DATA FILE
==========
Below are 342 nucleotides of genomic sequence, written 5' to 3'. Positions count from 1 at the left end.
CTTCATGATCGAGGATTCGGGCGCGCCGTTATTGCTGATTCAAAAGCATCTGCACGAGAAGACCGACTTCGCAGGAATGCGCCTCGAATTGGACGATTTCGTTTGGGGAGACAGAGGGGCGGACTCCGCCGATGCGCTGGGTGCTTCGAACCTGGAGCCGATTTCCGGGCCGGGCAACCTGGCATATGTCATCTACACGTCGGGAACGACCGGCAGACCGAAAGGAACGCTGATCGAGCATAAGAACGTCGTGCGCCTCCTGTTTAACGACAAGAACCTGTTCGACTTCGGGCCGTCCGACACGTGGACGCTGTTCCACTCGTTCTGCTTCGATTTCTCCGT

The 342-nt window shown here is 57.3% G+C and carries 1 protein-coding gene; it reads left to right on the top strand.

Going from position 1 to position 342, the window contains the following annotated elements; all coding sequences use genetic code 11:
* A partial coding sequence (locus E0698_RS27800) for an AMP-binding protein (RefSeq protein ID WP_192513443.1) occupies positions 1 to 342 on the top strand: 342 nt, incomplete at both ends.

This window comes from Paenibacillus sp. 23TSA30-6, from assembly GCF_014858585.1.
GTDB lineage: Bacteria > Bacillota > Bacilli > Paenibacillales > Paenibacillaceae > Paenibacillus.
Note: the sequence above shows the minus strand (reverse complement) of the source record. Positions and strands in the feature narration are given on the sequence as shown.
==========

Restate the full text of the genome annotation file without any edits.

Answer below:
Below are 342 nucleotides of genomic sequence, written 5' to 3'. Positions count from 1 at the left end.
CTTCATGATCGAGGATTCGGGCGCGCCGTTATTGCTGATTCAAAAGCATCTGCACGAGAAGACCGACTTCGCAGGAATGCGCCTCGAATTGGACGATTTCGTTTGGGGAGACAGAGGGGCGGACTCCGCCGATGCGCTGGGTGCTTCGAACCTGGAGCCGATTTCCGGGCCGGGCAACCTGGCATATGTCATCTACACGTCGGGAACGACCGGCAGACCGAAAGGAACGCTGATCGAGCATAAGAACGTCGTGCGCCTCCTGTTTAACGACAAGAACCTGTTCGACTTCGGGCCGTCCGACACGTGGACGCTGTTCCACTCGTTCTGCTTCGATTTCTCCGT

The 342-nt window shown here is 57.3% G+C and carries 1 protein-coding gene; it reads left to right on the top strand.

Going from position 1 to position 342, the window contains the following annotated elements; all coding sequences use genetic code 11:
* A partial coding sequence (locus E0698_RS27800) for an AMP-binding protein (RefSeq protein ID WP_192513443.1) occupies positions 1 to 342 on the top strand: 342 nt, incomplete at both ends.

This window comes from Paenibacillus sp. 23TSA30-6, from assembly GCF_014858585.1.
GTDB lineage: Bacteria > Bacillota > Bacilli > Paenibacillales > Paenibacillaceae > Paenibacillus.
Note: the sequence above shows the minus strand (reverse complement) of the source record. Positions and strands in the feature narration are given on the sequence as shown.